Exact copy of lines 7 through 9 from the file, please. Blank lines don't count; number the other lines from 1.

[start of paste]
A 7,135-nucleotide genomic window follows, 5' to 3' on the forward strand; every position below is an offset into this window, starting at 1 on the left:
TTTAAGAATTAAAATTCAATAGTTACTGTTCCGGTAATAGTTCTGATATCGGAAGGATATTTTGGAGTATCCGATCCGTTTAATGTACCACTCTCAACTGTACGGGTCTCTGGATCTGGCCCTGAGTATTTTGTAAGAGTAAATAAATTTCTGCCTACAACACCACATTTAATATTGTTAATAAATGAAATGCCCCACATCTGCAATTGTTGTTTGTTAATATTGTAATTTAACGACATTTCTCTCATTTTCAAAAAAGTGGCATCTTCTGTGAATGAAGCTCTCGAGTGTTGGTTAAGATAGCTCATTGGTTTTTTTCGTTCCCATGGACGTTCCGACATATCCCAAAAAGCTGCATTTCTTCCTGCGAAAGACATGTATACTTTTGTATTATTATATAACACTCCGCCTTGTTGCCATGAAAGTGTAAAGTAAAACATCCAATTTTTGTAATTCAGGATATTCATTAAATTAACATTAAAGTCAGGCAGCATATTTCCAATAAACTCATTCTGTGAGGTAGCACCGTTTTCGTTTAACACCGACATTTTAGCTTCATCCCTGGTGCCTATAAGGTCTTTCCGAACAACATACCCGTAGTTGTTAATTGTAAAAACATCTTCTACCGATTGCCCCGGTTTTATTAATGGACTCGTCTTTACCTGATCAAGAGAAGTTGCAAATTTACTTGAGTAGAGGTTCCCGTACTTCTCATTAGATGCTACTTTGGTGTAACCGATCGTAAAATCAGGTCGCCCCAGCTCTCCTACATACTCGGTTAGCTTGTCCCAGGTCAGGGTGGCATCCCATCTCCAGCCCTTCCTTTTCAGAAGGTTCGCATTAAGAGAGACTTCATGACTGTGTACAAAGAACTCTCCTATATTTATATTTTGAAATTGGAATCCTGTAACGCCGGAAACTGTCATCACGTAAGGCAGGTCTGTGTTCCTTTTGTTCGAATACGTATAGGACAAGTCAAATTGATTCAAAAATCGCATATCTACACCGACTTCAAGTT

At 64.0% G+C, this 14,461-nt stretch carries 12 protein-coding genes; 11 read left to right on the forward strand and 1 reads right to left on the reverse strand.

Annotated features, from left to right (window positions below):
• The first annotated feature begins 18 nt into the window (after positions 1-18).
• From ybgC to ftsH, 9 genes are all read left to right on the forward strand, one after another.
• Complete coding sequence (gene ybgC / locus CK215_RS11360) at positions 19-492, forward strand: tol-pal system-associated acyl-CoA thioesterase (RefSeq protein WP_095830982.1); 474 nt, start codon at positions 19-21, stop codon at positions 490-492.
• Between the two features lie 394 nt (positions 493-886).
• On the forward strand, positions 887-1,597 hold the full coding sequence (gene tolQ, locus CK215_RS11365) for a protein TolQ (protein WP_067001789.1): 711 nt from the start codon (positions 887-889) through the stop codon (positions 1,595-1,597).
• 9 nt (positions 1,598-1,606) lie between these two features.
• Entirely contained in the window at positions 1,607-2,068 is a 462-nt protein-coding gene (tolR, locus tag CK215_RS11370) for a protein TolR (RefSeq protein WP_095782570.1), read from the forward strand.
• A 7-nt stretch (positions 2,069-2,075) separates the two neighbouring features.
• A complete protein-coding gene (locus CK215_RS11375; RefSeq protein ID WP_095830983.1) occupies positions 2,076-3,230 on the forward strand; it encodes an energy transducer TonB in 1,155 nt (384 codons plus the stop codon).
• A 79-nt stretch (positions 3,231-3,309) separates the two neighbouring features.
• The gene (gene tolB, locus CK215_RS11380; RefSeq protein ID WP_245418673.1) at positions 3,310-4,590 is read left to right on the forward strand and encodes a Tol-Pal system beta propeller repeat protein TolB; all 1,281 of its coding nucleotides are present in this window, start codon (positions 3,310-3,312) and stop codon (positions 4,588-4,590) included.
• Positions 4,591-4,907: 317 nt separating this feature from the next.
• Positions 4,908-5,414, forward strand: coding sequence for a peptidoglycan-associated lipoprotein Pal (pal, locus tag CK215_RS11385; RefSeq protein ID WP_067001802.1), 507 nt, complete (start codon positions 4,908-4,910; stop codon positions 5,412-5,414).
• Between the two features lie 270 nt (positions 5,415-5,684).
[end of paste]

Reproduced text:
• Complete coding sequence (gene ybgC / locus CK215_RS11360) at positions 19-492, forward strand: tol-pal system-associated acyl-CoA thioesterase (RefSeq protein WP_095830982.1); 474 nt, start codon at positions 19-21, stop codon at positions 490-492.
• Between the two features lie 394 nt (positions 493-886).
• On the forward strand, positions 887-1,597 hold the full coding sequence (gene tolQ, locus CK215_RS11365) for a protein TolQ (protein WP_067001789.1): 711 nt from the start codon (positions 887-889) through the stop codon (positions 1,595-1,597).